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NO! R. Sorby uses a silicon loaded steel that "absorbs shock", therefore it frequently needs resharpening. And are way overpriced for wearing down so fast. R. Sorby is all about marketing and profits, seriously... (zero info besides "they're good", on the MHG's).
But I'll tell you, the deal of the century is the Henry Taylor set here, four for $109.95 http://www.traditionalwoodworker.com/ awesome deal. http://www.traditionalwoodworker.com/product_info.php?products_idY3&osCsid 479744d92db50c34bfeb521ba7d348
But you also have to think about "how" you will be chopping mortices, as well.
I will be using the drill press, and in that you can see that you can use much cheaper Stanley 200 series chisels. They are as thick as English morticing chisels and made of hard ball bearing grade steel, shatterproof handles without steel caps so they are good with a wooden mallet. And MUCH cheaper. It all depends on how you feel about it. Every angle exists.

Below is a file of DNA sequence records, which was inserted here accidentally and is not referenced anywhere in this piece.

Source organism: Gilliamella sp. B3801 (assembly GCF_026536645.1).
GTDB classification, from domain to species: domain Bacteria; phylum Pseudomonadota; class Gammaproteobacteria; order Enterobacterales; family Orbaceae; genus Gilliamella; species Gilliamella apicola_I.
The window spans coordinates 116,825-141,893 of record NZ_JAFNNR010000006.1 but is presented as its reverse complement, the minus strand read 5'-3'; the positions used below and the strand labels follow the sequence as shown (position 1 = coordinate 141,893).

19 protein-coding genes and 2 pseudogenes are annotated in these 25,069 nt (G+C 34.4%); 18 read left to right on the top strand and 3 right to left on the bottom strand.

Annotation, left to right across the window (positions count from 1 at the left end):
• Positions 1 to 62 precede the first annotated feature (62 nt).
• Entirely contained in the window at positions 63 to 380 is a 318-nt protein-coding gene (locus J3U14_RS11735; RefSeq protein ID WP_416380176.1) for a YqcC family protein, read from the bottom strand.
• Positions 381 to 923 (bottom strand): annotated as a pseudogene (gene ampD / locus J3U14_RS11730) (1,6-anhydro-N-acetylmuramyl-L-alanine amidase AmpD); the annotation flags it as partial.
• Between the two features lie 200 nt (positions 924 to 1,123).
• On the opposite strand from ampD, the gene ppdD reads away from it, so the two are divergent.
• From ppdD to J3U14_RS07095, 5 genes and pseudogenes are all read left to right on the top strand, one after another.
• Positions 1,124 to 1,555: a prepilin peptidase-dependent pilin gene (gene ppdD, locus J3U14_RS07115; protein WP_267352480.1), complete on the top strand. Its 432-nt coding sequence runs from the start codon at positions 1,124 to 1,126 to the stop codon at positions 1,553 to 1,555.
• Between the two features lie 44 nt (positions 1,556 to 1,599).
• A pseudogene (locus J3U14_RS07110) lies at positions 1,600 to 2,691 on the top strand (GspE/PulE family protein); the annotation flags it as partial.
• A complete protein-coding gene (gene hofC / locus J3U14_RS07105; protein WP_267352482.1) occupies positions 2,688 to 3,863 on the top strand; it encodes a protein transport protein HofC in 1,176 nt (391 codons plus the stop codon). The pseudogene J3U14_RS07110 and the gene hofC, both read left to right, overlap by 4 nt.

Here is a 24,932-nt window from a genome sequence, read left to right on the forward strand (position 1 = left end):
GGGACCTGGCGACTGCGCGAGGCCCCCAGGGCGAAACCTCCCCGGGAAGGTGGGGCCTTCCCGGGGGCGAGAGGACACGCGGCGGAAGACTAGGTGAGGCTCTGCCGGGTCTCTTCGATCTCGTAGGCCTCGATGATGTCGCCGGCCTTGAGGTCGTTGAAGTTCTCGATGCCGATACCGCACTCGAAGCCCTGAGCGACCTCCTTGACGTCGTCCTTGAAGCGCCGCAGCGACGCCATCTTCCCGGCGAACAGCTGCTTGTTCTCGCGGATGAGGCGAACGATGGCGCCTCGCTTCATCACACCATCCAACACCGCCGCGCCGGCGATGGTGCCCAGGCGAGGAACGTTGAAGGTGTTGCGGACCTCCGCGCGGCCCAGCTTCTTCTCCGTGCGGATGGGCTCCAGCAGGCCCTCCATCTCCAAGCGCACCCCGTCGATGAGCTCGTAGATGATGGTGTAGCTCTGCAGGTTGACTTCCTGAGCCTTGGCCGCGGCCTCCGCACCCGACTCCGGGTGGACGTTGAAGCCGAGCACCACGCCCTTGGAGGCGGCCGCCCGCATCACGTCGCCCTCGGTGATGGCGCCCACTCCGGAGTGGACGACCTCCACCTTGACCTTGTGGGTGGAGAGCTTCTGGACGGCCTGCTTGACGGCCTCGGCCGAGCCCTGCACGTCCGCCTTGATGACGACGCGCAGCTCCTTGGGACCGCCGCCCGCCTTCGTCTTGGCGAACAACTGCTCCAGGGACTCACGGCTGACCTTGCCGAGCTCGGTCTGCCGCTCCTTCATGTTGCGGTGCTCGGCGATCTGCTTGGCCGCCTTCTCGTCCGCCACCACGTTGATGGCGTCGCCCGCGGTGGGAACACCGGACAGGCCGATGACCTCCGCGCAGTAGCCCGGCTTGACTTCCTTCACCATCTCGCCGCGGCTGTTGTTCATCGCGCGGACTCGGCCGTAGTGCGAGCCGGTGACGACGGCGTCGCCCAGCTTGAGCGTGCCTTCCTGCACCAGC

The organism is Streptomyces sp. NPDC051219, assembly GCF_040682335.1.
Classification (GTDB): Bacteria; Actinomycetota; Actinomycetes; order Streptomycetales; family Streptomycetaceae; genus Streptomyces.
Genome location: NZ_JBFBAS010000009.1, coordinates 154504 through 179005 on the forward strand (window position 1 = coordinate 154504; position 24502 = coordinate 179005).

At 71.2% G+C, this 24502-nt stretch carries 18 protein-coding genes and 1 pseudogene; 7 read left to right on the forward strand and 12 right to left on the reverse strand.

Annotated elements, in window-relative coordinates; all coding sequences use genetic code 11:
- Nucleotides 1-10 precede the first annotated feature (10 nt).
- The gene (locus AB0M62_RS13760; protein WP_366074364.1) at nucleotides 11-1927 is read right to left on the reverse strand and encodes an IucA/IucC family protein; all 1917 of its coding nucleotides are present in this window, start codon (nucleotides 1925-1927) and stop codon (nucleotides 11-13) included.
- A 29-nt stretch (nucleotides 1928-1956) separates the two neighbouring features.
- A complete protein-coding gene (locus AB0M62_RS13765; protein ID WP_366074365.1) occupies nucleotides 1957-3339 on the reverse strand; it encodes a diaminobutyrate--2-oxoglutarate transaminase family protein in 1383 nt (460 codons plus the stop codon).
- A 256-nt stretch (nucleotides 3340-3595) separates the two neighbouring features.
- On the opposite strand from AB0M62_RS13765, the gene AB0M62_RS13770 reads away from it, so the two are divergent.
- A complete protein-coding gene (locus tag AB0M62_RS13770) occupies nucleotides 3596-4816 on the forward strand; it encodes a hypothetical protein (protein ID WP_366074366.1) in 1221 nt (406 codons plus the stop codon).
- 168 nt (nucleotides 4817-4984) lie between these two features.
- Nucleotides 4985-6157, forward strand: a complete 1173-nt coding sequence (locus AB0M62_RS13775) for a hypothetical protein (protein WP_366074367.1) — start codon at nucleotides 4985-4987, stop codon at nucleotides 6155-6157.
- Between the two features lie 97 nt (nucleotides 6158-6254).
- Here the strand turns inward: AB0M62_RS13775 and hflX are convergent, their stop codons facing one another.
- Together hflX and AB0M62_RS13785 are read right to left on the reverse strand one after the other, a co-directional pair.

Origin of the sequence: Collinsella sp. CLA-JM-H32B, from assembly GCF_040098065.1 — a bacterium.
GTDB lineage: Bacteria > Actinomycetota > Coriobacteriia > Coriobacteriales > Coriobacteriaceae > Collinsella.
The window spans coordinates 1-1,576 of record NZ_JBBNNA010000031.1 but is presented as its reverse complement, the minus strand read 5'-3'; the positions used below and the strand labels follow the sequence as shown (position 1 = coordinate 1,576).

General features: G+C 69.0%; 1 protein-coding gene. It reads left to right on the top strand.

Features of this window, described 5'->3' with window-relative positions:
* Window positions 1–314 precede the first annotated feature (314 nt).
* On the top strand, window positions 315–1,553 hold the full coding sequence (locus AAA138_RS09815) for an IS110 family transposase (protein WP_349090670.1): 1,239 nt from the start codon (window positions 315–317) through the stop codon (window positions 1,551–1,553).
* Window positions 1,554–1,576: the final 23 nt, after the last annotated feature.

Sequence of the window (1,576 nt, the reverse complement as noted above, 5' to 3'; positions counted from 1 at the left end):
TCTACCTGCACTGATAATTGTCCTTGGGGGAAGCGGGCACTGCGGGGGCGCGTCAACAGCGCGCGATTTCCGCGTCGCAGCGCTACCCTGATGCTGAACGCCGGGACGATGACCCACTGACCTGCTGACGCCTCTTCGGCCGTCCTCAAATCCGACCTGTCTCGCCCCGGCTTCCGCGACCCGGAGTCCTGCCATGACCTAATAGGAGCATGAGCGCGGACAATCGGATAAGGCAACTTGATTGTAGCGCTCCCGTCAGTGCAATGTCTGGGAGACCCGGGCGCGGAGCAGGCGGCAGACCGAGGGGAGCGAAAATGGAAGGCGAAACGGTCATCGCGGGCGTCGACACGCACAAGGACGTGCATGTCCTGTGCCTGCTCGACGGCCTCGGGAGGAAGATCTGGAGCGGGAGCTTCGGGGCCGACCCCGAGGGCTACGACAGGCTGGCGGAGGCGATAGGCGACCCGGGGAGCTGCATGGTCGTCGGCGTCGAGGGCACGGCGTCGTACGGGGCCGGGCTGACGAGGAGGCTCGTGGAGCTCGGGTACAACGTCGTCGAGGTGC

Alex
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Thanks Alex! I'll definitely check out the Henry Taylors.
[snip]

http://www.traditionalwoodworker.com/product_info.php?products_idY3&osCsid 479744d92db50c34bfeb521ba7d348
[snip]
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Never Enough Money wrote:

Overpriced -- no, not for what you get. Finicky, definitely. In my experience a Japanese handmade laminated steel chisel will repay someone who's a careful worker and willing to spend a lot of time fooling with his/her tools. Under those circumstances Japanese chisels will do amazing work. But for more people are they better than good Western chisels? I doubt it.